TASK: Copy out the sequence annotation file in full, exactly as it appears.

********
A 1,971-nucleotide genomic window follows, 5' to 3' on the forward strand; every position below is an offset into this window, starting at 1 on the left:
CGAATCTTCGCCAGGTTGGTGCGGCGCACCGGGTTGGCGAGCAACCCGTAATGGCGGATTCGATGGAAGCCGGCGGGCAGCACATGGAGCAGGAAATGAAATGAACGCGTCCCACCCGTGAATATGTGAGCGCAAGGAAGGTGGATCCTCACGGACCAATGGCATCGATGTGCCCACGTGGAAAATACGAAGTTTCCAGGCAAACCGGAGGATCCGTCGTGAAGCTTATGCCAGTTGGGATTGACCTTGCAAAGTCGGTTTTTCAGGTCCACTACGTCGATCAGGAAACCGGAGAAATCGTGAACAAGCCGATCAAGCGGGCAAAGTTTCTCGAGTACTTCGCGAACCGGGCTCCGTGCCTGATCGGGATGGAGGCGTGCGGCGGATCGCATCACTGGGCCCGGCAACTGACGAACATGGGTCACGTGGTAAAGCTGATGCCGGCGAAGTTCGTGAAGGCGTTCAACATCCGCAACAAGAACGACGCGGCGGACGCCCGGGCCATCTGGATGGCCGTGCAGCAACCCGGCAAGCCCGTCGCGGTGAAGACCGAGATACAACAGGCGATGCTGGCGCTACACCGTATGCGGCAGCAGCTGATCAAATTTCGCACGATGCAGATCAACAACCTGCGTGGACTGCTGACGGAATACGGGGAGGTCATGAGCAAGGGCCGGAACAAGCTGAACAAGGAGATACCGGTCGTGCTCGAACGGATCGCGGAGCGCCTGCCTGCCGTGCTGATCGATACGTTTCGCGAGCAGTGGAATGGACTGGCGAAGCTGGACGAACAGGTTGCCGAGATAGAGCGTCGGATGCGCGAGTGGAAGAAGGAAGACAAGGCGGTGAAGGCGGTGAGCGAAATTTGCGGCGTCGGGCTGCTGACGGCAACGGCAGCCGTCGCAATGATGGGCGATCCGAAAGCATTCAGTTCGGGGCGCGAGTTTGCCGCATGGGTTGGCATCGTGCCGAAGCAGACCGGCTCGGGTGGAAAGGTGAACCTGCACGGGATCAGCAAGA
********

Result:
A 1,971-nucleotide genomic window follows, 5' to 3' on the forward strand; every position below is an offset into this window, starting at 1 on the left:
CGAATCTTCGCCAGGTTGGTGCGGCGCACCGGGTTGGCGAGCAACCCGTAATGGCGGATTCGATGGAAGCCGGCGGGCAGCACATGGAGCAGGAAATGAAATGAACGCGTCCCACCCGTGAATATGTGAGCGCAAGGAAGGTGGATCCTCACGGACCAATGGCATCGATGTGCCCACGTGGAAAATACGAAGTTTCCAGGCAAACCGGAGGATCCGTCGTGAAGCTTATGCCAGTTGGGATTGACCTTGCAAAGTCGGTTTTTCAGGTCCACTACGTCGATCAGGAAACCGGAGAAATCGTGAACAAGCCGATCAAGCGGGCAAAGTTTCTCGAGTACTTCGCGAACCGGGCTCCGTGCCTGATCGGGATGGAGGCGTGCGGCGGATCGCATCACTGGGCCCGGCAACTGACGAACATGGGTCACGTGGTAAAGCTGATGCCGGCGAAGTTCGTGAAGGCGTTCAACATCCGCAACAAGAACGACGCGGCGGACGCCCGGGCCATCTGGATGGCCGTGCAGCAACCCGGCAAGCCCGTCGCGGTGAAGACCGAGATACAACAGGCGATGCTGGCGCTACACCGTATGCGGCAGCAGCTGATCAAATTTCGCACGATGCAGATCAACAACCTGCGTGGACTGCTGACGGAATACGGGGAGGTCATGAGCAAGGGCCGGAACAAGCTGAACAAGGAGATACCGGTCGTGCTCGAACGGATCGCGGAGCGCCTGCCTGCCGTGCTGATCGATACGTTTCGCGAGCAGTGGAATGGACTGGCGAAGCTGGACGAACAGGTTGCCGAGATAGAGCGTCGGATGCGCGAGTGGAAGAAGGAAGACAAGGCGGTGAAGGCGGTGAGCGAAATTTGCGGCGTCGGGCTGCTGACGGCAACGGCAGCCGTCGCAATGATGGGCGATCCGAAAGCATTCAGTTCGGGGCGCGAGTTTGCCGCATGGGTTGGCATCGTGCCGAAGCAGACCGGCTCGGGTGGAAAGGTGAACCTGCACGGGATCAGCAAGA